Democrat Jerry Brown was elected California governor on Tuesday in an extraordinary political encore, defeating billionaire Republican Meg Whitman and the $142 million she spent of her own fortune to reclaim the office he held a generation ago.
The 72-year-old state attorney general’s victory leaves him with the enormous task of lifting the state out of a recession and joblessness.
“Jerry’s certainly up to it. The people of California made a good choice,” said his campaign spokesman, Sterling Clifford.
Several hundred Brown supporters who had gathered at the historic Fox Theater in Oakland began chanting “Jerry, Jerry, Jerry” as television screens showed him as the winner.
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Brown visited briefly with some VIPs at the theater, then ducked out a side door. He was expected to return later.
A spokesman for Whitman, Tucker Bounds, had no immediate comment.
Brown’s victory over the former eBay chief executive brought the office back under Democratic control. Republican Gov. Arnold Schwarzenegger’s term will end in January after a little more than seven years in office.
The son of a former two-term governor, Brown has spent a lifetime in and out of politics that began when he was seated on the Los Angeles Community College Board of Trustees in 1969.
Brown was California’s 34th governor during his previous tenure from 1975 to 1983, and now becomes its 39th.
He told voters they could count on his government “know-how” to work with lawmakers in an attempt to fix the many problems plaguing the nation’s most populous state.
“I know where all the bodies are buried over there at the Capitol, where all the skeletons are buried,” he joked at a campaign rally over the weekend. “In fact, I created some of them.”
As the campaign entered its final days, Brown promoted his deep ties in California, with family roots stretching to the Gold Rush era, presenting an image of a native son deeply connected to the place he will oversee for a second time.
His win over Whitman in a governor’s race that set a campaign spending record came in a year when Republicans appeared to have the edge and were expected to win a majority of governor’s seats across the country. Including contributions from others, Whitman’s total spending was expected to exceed $162 million.
Brown, who has run for president three times and lost a run for U.S. Senate, returns to the governor’s office as a more mature but still unconventional politician, one who often speaks his mind and rarely relies on a script or notes when he goes before a crowd.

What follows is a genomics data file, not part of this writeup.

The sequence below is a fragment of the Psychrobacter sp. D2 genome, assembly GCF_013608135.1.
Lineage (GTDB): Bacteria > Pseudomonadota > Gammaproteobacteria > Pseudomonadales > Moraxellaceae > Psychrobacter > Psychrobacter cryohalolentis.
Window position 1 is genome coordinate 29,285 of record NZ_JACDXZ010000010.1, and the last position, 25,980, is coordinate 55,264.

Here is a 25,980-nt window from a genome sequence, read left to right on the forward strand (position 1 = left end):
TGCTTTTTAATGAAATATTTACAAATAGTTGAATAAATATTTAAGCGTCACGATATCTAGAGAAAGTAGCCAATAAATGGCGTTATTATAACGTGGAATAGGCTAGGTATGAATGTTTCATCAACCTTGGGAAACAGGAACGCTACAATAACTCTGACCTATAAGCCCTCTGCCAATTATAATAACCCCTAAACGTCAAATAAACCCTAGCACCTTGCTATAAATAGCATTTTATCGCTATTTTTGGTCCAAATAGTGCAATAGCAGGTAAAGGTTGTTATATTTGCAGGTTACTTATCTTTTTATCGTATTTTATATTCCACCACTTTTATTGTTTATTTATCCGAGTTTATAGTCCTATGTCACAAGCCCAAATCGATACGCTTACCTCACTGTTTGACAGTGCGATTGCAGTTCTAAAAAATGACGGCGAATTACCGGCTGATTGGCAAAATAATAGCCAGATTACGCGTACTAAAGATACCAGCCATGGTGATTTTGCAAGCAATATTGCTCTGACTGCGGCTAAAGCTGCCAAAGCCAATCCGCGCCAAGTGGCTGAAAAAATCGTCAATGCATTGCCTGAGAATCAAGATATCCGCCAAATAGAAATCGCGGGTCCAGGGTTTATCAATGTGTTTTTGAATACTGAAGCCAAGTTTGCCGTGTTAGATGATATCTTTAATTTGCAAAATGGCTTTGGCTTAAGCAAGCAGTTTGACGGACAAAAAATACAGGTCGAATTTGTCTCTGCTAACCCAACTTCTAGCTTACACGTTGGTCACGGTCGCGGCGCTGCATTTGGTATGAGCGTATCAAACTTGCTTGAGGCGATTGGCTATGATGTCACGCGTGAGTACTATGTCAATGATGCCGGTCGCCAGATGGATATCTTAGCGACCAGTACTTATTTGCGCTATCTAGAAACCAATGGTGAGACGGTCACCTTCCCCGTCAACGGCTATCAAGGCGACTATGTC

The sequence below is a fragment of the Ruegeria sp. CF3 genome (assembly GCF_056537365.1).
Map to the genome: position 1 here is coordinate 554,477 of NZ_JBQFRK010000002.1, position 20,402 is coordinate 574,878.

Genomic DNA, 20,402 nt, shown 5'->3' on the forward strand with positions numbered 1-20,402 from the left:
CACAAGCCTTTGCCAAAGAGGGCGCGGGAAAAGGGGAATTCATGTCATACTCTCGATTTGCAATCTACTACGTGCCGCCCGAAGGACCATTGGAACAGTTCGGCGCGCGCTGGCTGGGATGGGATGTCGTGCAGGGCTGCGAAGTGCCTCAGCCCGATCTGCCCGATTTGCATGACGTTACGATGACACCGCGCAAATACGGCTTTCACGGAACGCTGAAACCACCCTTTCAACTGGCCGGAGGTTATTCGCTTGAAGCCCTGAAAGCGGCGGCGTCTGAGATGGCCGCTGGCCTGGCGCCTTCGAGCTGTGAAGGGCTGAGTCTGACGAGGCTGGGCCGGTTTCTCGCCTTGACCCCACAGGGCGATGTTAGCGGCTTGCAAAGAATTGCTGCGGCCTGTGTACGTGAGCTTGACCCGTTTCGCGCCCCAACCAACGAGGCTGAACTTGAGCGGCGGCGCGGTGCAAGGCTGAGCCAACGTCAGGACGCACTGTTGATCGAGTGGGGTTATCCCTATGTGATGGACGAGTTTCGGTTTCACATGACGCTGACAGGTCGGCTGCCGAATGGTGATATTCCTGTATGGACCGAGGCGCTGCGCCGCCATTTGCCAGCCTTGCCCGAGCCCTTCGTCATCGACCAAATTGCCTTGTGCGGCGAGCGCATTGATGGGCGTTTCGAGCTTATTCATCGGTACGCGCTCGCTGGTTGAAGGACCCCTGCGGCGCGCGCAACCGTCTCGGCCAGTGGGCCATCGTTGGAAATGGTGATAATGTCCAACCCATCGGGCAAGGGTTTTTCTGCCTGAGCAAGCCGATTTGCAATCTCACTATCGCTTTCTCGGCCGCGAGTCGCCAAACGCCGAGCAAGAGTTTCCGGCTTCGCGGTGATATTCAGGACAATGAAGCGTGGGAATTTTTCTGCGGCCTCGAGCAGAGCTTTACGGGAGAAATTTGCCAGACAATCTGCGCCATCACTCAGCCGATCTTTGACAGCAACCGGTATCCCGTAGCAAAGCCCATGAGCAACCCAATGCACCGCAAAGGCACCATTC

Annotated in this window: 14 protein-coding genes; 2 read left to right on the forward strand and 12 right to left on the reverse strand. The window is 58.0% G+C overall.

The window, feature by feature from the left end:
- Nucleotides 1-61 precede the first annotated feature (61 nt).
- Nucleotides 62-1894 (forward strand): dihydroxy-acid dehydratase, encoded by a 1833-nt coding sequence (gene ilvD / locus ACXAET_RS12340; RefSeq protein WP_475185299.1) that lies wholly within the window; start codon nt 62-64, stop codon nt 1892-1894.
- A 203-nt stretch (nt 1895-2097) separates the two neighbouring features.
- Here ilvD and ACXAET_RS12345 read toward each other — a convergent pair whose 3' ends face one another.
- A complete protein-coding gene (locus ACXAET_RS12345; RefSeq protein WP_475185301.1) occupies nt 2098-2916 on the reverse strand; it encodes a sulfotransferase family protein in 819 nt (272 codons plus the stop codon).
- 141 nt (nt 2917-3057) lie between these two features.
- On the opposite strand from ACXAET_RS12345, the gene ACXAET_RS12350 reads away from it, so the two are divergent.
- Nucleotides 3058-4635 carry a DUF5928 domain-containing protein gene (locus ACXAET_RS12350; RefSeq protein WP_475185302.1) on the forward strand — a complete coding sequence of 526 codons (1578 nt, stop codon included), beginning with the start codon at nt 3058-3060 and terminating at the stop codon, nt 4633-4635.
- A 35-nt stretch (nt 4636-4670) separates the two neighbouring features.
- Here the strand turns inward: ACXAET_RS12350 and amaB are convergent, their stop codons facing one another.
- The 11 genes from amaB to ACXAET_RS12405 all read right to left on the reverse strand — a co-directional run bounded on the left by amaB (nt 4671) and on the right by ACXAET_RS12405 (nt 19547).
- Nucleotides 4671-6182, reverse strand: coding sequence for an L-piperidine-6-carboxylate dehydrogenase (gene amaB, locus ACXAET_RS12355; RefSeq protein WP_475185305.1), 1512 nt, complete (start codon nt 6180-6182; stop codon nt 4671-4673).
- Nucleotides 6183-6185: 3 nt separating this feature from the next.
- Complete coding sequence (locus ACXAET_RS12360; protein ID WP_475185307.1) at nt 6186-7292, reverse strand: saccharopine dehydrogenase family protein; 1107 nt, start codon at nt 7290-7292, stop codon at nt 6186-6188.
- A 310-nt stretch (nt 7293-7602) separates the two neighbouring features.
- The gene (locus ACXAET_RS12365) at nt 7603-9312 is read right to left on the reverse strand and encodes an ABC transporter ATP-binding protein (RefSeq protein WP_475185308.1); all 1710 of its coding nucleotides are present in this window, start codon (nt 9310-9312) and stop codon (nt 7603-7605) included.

The campaign turned increasingly negative in the final weeks, when the airwaves were filled with attack ads.
Whitman’s campaign was knocked off message when it was revealed that she had employed an illegal immigrant housekeeper for nine years, undermining her warnings that employers should be held responsible and fined if they hire illegal workers.
Brown faced his own controversy after a Los Angeles police union released an audio tape of a private conservation between Brown and his campaign staffers. A female aide was overheard calling Whitman a “whore” for currying favor with the union to win its endorsement.
The controversies at times overshadowed debates on more substantive issues such as job creation, the budget deficit, college costs and public education.
Brown’s prize for returning to the Capitol is trying to lead the troubled state out of high unemployment, a stagnant economy and political gridlock. He is expected to face a multibillion dollar budget deficit and has said he will start meeting with lawmakers as soon as December to find solutions.
Successive years of steep deficits have left the state’s general fund with $15 billion less than it had just three years ago, leading to severe cuts in many state programs and higher costs for college and university students.
Neither Brown nor Whitman offered specifics about how to solve California’s budget gridlock.
Brown campaigned on a moderate platform, saying he would not raise taxes without voter approval and would try to control labor and pension costs by bucking the powerful public employee unions that spent $26 million to support his campaign.
When he is sworn in this January, Brown will be the second oldest governor to hold the office, after Gov. Frank Merriam, who turned 74 during his final weeks in office in 1939. Brown will be 76 at the end of his term in 2014.
Brown was eligible to run because his previous stint as governor came before voters enacted term limits.
Only one other California governor has served three terms, Republican Earl Warren, who became the 14th chief justice of the U.S. Supreme Court. Warren resigned the governor’s office with a little more than a year left in his final term.
Brown’s father, Gov. Pat Brown, lost his 1966 re-election attempt for a third term to Ronald Reagan.